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How to Take a Dog on a Motorcycle: 8 Vet-Reviewed Safety Tips for Riding With Your Pup

Written by: Chris Dinesen Rogers

Last Updated on June 18, 2024 by Dogster Team

dog in a motorcycle carrier

How to Take a Dog on a Motorcycle: 8 Vet-Reviewed Safety Tips for Riding With Your Pup

VET APPROVED

Dr. Maja Platisa Photo

REVIEWED & FACT-CHECKED BY

Dr. Maja Platisa

DVM MRCVS (Veterinarian)

The information is current and up-to-date in accordance with the latest veterinarian research.

Learn more »

We understand wanting to travel or at least cruise around with your canine companion. After all, they are probably by your side doing many other activities, so it only makes sense you’d want to take them on your motorcycle. While dogs may handle car rides all right, putting them in or on a bike is a different story. There’s a lot for your pup to tolerate, and that’s saying nothing about the noise, as the decibel levels of motorcycles can reach 100 dB or more. Not all dogs will be able to cope well or learn to enjoy this type of activity, and should not be forced into it.

We want to start by saying that although we don’t recommend taking your pet on your motorcycle, that doesn’t mean that your dog won’t cope well with accompanying you on bike rides. Plus, some dogs are simply adventurous and enjoy feeling the wind in their fur. However, if you plan on doing this, know that there are definitely some safety precautions you need to take.

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The 8 Tips for Taking Your Dog on a Motorcycle

1. Speak to Your Vet

Before even thinking about getting your dog to join you on motorcycle rides, it’s important to speak to your veterinarian. Not every dog is suitable for this type of activity, and this will greatly depend on their breed, size, age, health, temperament, and other factors. Older dogs, puppies, dogs suffering with underlying health issues such as heart disease, arthritis, diabetes, mobility issues, and others, may not cope very well. Their health may be at risk if they join such an activity that may lead to fear, excitement, or stress. Older dogs and those suffering with painful joints, or recovering after an injury, may not be comfortable being in a certain standing or lying position in a carrier for a prolonged time. For puppies, this may also not be appropriate depending on their age, and they will need gradual training if they are to accept this type of activity.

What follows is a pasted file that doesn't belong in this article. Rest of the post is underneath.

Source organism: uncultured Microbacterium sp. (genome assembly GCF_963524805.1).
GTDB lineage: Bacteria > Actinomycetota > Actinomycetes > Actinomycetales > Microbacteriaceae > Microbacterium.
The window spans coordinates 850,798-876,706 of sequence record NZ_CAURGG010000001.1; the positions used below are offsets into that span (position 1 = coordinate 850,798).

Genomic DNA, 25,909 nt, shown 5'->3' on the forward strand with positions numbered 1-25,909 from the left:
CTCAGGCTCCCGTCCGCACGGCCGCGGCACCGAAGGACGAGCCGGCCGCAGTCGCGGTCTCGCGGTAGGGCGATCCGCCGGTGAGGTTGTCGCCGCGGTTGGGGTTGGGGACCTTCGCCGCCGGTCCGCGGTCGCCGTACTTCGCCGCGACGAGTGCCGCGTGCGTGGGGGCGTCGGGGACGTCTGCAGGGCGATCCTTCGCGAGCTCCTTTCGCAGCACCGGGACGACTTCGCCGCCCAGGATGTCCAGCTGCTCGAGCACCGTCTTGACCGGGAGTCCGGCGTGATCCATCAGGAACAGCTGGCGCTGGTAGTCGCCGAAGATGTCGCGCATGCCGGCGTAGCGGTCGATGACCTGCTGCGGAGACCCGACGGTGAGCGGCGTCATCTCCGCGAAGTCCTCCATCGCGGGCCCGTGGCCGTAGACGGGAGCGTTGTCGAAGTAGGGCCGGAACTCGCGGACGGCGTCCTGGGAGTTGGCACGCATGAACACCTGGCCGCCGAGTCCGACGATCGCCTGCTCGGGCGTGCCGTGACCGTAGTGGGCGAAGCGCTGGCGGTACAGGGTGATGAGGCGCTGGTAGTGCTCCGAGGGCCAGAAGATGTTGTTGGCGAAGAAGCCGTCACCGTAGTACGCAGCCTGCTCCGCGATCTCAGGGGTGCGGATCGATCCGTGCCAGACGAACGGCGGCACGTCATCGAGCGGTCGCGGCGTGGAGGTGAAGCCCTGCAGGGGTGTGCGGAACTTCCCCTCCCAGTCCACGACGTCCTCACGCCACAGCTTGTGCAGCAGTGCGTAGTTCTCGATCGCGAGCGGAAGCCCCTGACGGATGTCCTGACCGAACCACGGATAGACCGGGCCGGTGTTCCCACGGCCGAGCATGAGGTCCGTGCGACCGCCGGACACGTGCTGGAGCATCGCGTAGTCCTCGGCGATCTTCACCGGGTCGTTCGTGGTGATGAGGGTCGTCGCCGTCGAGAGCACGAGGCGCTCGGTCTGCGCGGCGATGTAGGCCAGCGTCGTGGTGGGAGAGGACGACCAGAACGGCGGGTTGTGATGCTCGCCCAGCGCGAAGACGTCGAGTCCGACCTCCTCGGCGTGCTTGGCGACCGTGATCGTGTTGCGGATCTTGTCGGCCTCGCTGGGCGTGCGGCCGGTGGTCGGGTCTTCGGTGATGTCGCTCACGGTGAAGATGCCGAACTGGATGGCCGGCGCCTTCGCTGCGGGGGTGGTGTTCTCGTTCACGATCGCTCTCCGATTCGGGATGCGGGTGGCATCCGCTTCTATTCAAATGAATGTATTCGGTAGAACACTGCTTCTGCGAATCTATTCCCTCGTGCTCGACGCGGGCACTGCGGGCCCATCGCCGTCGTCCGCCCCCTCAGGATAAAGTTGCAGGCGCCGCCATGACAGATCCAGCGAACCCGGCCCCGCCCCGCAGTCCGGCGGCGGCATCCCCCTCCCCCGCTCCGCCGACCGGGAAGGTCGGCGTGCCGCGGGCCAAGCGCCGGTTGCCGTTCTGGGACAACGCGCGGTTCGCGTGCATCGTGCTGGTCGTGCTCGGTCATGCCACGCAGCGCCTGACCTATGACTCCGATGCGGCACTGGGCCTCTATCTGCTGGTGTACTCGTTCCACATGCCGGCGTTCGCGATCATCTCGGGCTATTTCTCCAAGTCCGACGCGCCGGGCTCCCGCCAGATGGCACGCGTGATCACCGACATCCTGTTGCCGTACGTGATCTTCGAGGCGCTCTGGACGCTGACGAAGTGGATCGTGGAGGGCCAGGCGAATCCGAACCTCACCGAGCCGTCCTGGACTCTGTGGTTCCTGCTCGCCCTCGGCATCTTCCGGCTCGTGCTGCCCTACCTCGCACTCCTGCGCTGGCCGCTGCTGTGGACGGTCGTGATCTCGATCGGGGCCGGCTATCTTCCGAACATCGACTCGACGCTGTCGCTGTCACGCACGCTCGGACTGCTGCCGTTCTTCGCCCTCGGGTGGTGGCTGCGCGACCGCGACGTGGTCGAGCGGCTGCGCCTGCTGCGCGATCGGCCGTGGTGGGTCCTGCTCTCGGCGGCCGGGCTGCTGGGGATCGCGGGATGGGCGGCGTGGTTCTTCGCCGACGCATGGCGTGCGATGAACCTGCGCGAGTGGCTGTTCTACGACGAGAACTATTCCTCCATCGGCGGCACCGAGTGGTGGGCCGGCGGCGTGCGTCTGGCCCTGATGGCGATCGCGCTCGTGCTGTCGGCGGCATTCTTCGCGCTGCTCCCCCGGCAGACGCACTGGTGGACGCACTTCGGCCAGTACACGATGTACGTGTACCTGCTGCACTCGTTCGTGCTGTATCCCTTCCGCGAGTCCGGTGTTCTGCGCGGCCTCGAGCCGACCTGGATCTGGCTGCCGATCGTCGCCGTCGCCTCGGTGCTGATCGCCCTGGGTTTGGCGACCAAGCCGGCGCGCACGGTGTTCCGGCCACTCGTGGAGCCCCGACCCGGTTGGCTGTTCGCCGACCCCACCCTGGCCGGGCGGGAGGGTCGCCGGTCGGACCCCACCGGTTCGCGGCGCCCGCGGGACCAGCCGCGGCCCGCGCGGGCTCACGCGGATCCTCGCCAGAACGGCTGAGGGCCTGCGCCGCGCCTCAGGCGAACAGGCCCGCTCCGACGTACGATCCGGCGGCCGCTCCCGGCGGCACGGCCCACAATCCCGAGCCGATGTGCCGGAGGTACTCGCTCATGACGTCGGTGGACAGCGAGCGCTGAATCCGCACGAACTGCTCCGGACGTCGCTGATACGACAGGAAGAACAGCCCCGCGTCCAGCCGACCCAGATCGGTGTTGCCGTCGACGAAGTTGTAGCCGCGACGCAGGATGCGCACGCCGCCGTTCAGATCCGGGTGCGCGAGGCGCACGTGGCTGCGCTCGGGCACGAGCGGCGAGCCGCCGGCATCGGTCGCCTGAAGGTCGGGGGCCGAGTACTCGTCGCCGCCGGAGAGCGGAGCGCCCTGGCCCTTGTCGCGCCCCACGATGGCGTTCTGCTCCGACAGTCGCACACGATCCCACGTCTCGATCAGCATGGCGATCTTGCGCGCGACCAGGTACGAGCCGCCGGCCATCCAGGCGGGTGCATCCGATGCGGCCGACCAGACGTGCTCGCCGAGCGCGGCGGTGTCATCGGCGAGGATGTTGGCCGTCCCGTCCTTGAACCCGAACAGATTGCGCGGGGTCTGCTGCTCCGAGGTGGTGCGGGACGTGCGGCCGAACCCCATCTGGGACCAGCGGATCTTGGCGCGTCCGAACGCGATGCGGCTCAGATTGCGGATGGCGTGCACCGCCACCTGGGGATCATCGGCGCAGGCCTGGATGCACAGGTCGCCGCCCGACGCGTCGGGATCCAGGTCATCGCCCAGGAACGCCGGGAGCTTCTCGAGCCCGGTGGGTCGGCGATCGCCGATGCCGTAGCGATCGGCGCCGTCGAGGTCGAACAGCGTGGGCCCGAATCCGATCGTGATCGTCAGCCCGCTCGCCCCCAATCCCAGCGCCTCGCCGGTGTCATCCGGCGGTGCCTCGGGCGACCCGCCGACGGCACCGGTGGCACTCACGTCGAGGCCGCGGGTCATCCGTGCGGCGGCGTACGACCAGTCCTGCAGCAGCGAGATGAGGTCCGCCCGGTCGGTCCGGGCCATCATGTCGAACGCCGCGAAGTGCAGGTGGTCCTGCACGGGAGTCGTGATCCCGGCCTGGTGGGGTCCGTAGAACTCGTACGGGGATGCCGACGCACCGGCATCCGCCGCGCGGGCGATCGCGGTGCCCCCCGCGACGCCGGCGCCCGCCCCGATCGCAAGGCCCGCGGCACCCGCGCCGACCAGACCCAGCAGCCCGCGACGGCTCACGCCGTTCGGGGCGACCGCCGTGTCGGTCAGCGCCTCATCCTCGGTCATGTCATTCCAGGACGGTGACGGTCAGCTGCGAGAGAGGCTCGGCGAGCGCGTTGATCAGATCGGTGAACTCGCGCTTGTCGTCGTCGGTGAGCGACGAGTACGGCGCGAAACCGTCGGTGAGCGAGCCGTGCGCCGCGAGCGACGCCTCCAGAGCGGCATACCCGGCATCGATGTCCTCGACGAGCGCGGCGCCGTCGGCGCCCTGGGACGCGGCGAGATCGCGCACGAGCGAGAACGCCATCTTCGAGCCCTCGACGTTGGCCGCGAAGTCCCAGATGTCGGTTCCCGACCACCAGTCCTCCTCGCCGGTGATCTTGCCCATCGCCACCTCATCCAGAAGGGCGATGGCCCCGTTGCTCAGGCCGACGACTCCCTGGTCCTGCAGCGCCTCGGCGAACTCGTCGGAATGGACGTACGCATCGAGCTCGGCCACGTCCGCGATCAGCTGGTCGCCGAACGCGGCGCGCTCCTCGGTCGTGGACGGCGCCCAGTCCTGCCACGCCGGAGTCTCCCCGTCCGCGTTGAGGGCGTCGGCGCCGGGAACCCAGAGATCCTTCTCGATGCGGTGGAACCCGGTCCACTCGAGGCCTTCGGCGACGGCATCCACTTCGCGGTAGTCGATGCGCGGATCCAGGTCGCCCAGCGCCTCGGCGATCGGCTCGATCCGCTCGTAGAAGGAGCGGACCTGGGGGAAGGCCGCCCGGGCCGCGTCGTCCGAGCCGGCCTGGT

Your vet can give you guidance, tips, and their honest advice if your dog will be suitable to join you on such adventures, but this will also depend on whether you are planning to take them on short trips within a few blocks, such as taking them to the vet, or if you are planning a road trip that may take hours, or even days.


2. Check the Legality in Your State

You should check the legal side of things before you start buying stuff to outfit your dog for the road. Some states or areas may prohibit dogs on bikes, while others may have specific regulations about how you can transport your pet. Remember that these laws strive to protect the animal and the general public. Safety is the paramount concern, so be sure to do your homework!

woman working on her laptop with dog on her lap
Image Credit: DiMedia, Shutterstock

3. Take into Account Your Pup’s Weight and Size When Choosing a Carrier

Consider the weight and size of your dog when choosing the best way to transport your pet. Research the available options to determine if they’ll work with your ride. You may find a sidecar is the best way to manage the extra stuff you must pack for day trips. Ensure that whatever carrier you use complies with state and local regulations to avoid any unnecessary hassle, while ensuring the top safety of your pooch.

Remember that your pup and their gear will add to the total weight and can affect your maneuverability on the road. Also, let your dog explore their carrier before putting it on your bike. It’ll make it seem less scary when it’s time for the real thing.